, the debut duet album from super-veteran flautist Jeremy Steig and almost-as-seasoned guitarist Vic Juris, is just that: an album of almost completely improvised material. Recorded in Steig's home (don't be put off by that, by the way, because home recording has come a long, long way) in a situation where the two musicians played in separate rooms, connected only by headphones to each other, it's spontaneous musical communication of the highest order.
The album consists of 22 invented-on-the-spot originals and two standards, and only one of the originalsthe eerie, minor-key "Two Act Play"crosses the three-minute mark. The rest are brief, exploratory sketches where flute and acoustic guitar find a common terrain, look around for a little while, and recede before things get stale. It's atmosphere over formal composition, impressionism over meaty musical content, but these pieces are neither muzak nor pastel. Rather, they are a sort of music where the small gestures are the ones that matter: the brief flirtation with dissonance and "out" playing of "The Edge," Steig's quoting of "Dixie" in "F the Patriot," Juris' soundbox percussion on "Pick and Roll"memorable, fascinating details that occur in deft, fleeting musical statements often based on no more than, say, a blues scale.
It's somewhat inherent that in a flute/guitar duet, the flute can seem more prominent, but Juris does much more than merely accompany Steig on these pieces; it's a two-way dialogue all the way. There's an audible playfulness in these recordings, too, that makes it abundantly clear that these two men aren't merely engaged: they're having fun.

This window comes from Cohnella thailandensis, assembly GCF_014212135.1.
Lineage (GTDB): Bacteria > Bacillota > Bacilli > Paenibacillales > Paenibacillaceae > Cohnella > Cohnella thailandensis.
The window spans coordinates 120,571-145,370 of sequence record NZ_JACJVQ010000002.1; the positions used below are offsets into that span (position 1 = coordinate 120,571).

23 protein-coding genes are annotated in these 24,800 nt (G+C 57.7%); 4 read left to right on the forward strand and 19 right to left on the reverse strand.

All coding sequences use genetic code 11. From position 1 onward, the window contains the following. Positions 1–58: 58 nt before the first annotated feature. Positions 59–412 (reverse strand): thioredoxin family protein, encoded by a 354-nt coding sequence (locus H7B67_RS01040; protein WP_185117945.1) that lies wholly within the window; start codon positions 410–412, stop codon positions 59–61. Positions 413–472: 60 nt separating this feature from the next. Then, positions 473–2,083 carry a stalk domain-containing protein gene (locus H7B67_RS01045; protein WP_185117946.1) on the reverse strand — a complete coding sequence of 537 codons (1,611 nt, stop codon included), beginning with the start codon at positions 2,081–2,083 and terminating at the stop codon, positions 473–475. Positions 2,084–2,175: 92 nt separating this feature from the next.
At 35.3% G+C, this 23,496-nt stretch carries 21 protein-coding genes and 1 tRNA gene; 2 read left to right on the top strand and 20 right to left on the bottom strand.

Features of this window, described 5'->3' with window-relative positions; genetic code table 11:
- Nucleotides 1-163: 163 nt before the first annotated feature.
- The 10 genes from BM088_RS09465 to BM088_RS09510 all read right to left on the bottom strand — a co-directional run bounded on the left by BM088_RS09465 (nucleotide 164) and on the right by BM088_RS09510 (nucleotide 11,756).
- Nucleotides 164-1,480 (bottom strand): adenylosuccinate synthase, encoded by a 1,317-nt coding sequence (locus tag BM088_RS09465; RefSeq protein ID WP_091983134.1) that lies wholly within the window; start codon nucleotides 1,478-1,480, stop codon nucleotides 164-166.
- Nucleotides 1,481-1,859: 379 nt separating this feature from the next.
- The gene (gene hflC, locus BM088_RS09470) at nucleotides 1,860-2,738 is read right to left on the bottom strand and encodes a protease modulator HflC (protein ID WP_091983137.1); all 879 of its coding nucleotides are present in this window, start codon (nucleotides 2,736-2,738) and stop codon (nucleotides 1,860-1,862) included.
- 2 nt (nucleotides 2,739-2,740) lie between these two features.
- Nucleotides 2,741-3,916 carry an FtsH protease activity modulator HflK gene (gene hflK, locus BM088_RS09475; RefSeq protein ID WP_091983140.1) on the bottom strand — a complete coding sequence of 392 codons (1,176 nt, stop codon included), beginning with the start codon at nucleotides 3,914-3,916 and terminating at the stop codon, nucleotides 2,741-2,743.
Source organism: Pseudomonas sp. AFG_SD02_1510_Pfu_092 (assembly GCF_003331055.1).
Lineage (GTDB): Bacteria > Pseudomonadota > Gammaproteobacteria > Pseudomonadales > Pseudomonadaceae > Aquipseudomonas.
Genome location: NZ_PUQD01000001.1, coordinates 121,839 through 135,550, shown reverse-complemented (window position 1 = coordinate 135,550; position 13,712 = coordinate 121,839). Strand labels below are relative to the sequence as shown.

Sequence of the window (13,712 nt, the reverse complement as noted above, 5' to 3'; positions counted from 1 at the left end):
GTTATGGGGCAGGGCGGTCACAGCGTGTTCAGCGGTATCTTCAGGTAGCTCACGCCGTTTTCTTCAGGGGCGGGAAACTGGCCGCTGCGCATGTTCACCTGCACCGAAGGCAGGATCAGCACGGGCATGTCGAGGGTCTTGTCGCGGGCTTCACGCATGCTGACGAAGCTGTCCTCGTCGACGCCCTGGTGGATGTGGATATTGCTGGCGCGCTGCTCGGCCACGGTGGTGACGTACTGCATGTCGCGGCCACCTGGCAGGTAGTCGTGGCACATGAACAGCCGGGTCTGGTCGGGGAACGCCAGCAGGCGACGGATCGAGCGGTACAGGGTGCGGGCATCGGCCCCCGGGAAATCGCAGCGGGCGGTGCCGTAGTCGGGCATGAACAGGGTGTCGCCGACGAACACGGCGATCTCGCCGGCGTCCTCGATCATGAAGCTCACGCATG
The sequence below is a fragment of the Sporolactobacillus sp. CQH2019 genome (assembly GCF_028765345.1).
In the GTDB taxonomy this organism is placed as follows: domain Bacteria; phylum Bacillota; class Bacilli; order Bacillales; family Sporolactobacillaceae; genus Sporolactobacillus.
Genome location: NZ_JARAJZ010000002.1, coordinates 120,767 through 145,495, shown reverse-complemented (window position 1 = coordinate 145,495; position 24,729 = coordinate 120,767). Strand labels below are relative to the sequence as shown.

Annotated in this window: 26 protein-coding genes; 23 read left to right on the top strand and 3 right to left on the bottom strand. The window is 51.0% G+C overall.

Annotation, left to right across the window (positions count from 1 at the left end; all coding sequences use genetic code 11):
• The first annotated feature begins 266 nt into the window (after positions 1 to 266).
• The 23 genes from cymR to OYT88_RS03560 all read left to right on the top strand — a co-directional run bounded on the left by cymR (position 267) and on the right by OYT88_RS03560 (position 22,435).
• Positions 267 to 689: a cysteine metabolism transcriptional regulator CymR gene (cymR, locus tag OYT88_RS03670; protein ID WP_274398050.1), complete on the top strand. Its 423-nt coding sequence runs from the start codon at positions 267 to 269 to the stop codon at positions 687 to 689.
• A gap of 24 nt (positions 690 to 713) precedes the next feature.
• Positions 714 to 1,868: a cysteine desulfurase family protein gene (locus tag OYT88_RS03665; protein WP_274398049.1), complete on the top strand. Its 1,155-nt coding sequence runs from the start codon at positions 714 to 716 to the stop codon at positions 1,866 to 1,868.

The musicians here don't sound merely comfortable with each other: they sound joyously happy and relieved, as if they had been wishing for such a sympathetic partner to appear. The chordal, quickly responsive comping of Juris' acoustic seem tailor made to Steig's ruminations, and the same relaxed intimacy pervades the two covers. Charlie Parker's "Billie's Bounce," while completely musically faithful, has been effectively "de-bebopped" (the nervous, skittering intensity of the original has been replaced with the rockin'-chair groove of this musical setting), despite the fact that Steig's solo therein swings mercilessly. Thelonious Monk's "Friday the Thirteenth" is even better, though, with a partially vocalized flute solo that is downright, and perhaps here incongruously, intense.
The two standards are, in fact, so good that to this listener they point to the next recorded step for this terrific new duo. Fine though the improvised numbers that make up most of Improvised are, I'm strongly hoping for a followup of more composed material, be it Steig's and Juris' own pieces or others'. This is too good a combination to end here.